A new poll regarding Walmart's possible entry in New York yielded quite different responses than the one the world's largest retailer featured on its promotional website. According to the New York Daily News, a survey of 300 small retail shop owners throughout the city overwhelmingly said they would not welcome a Walmart in their neighborhood.
The survey, which was conducted by Gotham Government Relations, a Long Island, N.Y. consulting firm, found that 73% of groceries and convenience stores did not like the idea of Walmart coming to New York City. The Daily News reported that this was in contradiction to Walmart's poll, which found that 62% of the city's small business owners favor bringing it to the city.
Gotham found that only 32% of the polled stores did not have a problem with Walmart opening in New York, while 56% agreed that it would have a devastating effect on small businesses throughout the city.
The Daily News went on to cite an op-ed piece by Gristedes owner John Catsimatidis ran in its paper las week. Local, independent stores, he says, invest 85% of the money they earn in the city while national chains invest only about 15% of their revenues locally.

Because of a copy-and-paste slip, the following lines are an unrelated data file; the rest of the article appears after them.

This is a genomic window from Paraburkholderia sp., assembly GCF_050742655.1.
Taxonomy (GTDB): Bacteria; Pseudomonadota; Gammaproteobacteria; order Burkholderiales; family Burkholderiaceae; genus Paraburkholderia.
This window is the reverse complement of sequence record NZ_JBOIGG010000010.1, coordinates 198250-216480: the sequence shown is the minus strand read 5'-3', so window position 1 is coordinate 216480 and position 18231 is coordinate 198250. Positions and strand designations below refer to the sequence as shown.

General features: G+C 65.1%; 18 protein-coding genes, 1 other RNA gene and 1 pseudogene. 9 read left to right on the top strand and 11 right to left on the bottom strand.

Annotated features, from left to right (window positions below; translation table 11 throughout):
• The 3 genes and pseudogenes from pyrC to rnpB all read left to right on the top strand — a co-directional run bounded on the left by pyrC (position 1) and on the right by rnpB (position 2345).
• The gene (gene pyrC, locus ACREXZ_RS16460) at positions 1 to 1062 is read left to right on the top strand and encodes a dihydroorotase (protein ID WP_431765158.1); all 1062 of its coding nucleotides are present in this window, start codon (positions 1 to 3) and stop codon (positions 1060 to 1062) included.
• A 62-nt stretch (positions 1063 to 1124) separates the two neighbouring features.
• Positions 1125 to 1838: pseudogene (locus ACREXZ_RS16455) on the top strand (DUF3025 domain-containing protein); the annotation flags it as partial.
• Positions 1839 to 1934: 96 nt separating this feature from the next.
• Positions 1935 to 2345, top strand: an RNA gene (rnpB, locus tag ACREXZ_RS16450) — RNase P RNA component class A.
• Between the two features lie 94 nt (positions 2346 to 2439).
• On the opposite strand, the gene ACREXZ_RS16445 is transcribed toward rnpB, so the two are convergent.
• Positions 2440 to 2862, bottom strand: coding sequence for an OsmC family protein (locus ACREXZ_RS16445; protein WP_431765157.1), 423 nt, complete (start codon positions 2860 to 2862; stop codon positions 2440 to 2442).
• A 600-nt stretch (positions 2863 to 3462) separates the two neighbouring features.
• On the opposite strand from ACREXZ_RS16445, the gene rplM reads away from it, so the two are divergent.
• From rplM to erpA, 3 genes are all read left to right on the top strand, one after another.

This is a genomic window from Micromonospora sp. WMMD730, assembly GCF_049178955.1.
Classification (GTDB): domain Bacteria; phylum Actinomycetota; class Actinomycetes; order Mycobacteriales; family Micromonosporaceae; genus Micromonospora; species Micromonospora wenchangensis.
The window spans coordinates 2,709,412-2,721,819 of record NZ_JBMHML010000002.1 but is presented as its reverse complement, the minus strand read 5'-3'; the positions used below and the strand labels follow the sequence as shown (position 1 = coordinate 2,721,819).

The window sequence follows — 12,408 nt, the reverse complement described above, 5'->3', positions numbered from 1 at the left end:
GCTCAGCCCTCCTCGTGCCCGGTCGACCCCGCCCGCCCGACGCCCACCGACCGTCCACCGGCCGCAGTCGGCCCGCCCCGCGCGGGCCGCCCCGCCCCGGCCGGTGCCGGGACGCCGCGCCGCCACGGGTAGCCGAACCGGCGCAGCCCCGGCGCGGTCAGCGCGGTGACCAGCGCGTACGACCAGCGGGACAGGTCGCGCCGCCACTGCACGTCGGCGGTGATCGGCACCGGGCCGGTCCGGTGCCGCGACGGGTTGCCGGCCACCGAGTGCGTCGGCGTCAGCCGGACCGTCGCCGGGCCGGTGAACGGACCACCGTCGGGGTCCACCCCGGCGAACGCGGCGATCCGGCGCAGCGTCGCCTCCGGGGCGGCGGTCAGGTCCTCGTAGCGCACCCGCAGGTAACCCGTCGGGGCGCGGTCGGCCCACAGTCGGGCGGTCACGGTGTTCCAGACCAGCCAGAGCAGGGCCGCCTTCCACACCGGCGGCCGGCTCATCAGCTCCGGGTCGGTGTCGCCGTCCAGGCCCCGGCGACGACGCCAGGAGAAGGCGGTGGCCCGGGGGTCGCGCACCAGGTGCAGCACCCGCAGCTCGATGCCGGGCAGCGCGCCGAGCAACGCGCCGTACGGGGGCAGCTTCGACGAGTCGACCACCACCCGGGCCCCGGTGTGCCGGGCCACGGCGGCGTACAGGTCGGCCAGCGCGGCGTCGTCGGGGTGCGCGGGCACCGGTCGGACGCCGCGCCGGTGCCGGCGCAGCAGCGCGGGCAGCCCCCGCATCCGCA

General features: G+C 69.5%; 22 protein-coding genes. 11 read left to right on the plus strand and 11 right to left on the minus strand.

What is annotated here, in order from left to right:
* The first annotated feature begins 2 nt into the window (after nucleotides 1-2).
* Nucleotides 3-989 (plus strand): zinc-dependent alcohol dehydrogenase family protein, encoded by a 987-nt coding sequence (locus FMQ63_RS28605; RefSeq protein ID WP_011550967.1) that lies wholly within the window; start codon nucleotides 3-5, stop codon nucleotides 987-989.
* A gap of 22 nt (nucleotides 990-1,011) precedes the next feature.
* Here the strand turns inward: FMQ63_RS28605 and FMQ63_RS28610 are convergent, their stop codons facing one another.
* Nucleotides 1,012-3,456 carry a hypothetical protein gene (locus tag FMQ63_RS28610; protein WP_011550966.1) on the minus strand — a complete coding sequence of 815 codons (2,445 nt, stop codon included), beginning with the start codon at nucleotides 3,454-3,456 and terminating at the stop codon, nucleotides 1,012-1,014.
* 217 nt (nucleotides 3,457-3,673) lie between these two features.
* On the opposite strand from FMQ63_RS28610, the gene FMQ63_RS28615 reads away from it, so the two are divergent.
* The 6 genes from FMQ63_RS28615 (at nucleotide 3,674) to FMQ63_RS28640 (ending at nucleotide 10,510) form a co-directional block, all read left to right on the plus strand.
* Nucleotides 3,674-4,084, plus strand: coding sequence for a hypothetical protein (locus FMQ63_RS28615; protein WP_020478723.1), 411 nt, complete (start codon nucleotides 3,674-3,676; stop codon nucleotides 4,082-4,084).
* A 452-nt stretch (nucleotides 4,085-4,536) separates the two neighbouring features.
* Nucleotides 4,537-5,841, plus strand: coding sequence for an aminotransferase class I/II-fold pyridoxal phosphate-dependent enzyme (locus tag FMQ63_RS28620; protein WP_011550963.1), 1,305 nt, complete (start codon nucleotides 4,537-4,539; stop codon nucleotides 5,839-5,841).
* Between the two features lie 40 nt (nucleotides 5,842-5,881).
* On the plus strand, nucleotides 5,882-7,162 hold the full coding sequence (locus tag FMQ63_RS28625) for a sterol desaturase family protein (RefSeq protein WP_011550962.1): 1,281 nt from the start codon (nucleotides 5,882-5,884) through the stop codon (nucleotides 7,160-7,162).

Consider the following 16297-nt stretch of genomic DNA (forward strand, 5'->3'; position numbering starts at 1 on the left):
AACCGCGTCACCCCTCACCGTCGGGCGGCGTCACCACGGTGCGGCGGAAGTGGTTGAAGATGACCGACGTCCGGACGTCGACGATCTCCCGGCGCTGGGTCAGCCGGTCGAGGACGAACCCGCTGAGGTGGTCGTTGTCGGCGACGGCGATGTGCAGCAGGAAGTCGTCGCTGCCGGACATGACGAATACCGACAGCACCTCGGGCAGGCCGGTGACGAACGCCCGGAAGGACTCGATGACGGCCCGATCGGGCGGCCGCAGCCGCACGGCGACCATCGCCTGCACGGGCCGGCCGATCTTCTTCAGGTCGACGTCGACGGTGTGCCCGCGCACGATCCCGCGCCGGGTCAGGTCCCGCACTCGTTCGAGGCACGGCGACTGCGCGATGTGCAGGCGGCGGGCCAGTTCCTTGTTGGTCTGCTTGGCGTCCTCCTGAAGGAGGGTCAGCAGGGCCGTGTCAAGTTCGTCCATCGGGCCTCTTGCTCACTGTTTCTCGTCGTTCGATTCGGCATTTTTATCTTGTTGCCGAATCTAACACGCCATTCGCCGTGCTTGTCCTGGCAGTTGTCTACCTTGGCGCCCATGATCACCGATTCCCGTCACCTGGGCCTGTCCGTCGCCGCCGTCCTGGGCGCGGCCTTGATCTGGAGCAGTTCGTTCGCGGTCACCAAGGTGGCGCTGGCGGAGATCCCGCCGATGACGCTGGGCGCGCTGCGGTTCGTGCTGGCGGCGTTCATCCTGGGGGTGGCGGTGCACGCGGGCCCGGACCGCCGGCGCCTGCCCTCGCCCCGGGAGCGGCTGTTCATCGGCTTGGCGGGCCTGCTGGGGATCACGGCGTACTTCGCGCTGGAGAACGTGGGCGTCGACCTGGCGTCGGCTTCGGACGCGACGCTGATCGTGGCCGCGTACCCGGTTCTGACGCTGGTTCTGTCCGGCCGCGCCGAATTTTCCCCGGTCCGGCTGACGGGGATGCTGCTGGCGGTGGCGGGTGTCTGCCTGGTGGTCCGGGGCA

"Wherever the retail giant has located, smaller competitors - the ones that have always helped shape the character of our cities - struggle to stay in business," he said.
The Daily News reported that Steve Restivo questioned the validity of the Gotham survey.
"Who else have they done polls for? I thought they were lobbyists not pollsters," Restivo told the paper. According to the Daily News, Restivo thinks Catsimatidis was really behind the poll.
"From our perspective, it is telling that Gristedes couldn't get the results they wanted from a scientific poll - like ours was - and instead had to ask their lobbyist to do an informal one with preselected retail shops."
Restivo may have a point. Gristedes is listed as a client of Gotham Government Relations, so while it may not have commissioned the poll, its association with this lobbying group raises concerns. Of course, questions can be raised about Walmart's own poll, which could have been easily orchestrated to yield favorable results.
Any number of surveys can provide support for or against Walmart coming to New York City. In the end, whether or not Walmart comes to New York will be up to its residents who can put pressure on politicians to sway one way or the other.